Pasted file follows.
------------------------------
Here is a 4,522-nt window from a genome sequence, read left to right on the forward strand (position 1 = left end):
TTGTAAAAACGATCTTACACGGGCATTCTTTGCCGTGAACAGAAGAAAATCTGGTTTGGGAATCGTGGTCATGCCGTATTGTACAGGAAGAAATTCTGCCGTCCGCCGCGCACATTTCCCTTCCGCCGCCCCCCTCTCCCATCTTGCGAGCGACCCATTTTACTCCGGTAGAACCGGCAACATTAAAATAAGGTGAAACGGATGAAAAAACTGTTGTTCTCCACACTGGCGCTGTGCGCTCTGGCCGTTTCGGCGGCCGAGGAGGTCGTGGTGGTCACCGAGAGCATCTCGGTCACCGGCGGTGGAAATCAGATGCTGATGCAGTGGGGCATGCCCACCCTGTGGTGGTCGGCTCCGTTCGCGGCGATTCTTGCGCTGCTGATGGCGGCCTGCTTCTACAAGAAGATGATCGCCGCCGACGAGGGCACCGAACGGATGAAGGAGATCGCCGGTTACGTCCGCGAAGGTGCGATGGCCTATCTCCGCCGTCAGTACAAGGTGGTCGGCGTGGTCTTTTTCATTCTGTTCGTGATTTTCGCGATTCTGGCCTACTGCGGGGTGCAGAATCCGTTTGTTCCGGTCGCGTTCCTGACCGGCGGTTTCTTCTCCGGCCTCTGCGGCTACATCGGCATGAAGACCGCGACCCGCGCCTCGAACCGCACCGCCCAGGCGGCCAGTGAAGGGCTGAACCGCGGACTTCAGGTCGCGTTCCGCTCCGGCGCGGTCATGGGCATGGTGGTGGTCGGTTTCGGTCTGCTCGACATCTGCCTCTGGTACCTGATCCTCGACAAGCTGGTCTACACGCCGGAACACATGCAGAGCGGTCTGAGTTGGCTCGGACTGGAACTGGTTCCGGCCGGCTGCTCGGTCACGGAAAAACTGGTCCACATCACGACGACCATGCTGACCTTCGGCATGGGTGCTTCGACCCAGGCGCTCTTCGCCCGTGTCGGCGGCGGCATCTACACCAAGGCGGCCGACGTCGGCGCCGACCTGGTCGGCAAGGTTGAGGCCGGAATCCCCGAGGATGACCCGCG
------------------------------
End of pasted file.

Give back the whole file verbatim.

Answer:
Here is a 4,522-nt window from a genome sequence, read left to right on the forward strand (position 1 = left end):
TTGTAAAAACGATCTTACACGGGCATTCTTTGCCGTGAACAGAAGAAAATCTGGTTTGGGAATCGTGGTCATGCCGTATTGTACAGGAAGAAATTCTGCCGTCCGCCGCGCACATTTCCCTTCCGCCGCCCCCCTCTCCCATCTTGCGAGCGACCCATTTTACTCCGGTAGAACCGGCAACATTAAAATAAGGTGAAACGGATGAAAAAACTGTTGTTCTCCACACTGGCGCTGTGCGCTCTGGCCGTTTCGGCGGCCGAGGAGGTCGTGGTGGTCACCGAGAGCATCTCGGTCACCGGCGGTGGAAATCAGATGCTGATGCAGTGGGGCATGCCCACCCTGTGGTGGTCGGCTCCGTTCGCGGCGATTCTTGCGCTGCTGATGGCGGCCTGCTTCTACAAGAAGATGATCGCCGCCGACGAGGGCACCGAACGGATGAAGGAGATCGCCGGTTACGTCCGCGAAGGTGCGATGGCCTATCTCCGCCGTCAGTACAAGGTGGTCGGCGTGGTCTTTTTCATTCTGTTCGTGATTTTCGCGATTCTGGCCTACTGCGGGGTGCAGAATCCGTTTGTTCCGGTCGCGTTCCTGACCGGCGGTTTCTTCTCCGGCCTCTGCGGCTACATCGGCATGAAGACCGCGACCCGCGCCTCGAACCGCACCGCCCAGGCGGCCAGTGAAGGGCTGAACCGCGGACTTCAGGTCGCGTTCCGCTCCGGCGCGGTCATGGGCATGGTGGTGGTCGGTTTCGGTCTGCTCGACATCTGCCTCTGGTACCTGATCCTCGACAAGCTGGTCTACACGCCGGAACACATGCAGAGCGGTCTGAGTTGGCTCGGACTGGAACTGGTTCCGGCCGGCTGCTCGGTCACGGAAAAACTGGTCCACATCACGACGACCATGCTGACCTTCGGCATGGGTGCTTCGACCCAGGCGCTCTTCGCCCGTGTCGGCGGCGGCATCTACACCAAGGCGGCCGACGTCGGCGCCGACCTGGTCGGCAAGGTTGAGGCCGGAATCCCCGAGGATGACCCGCG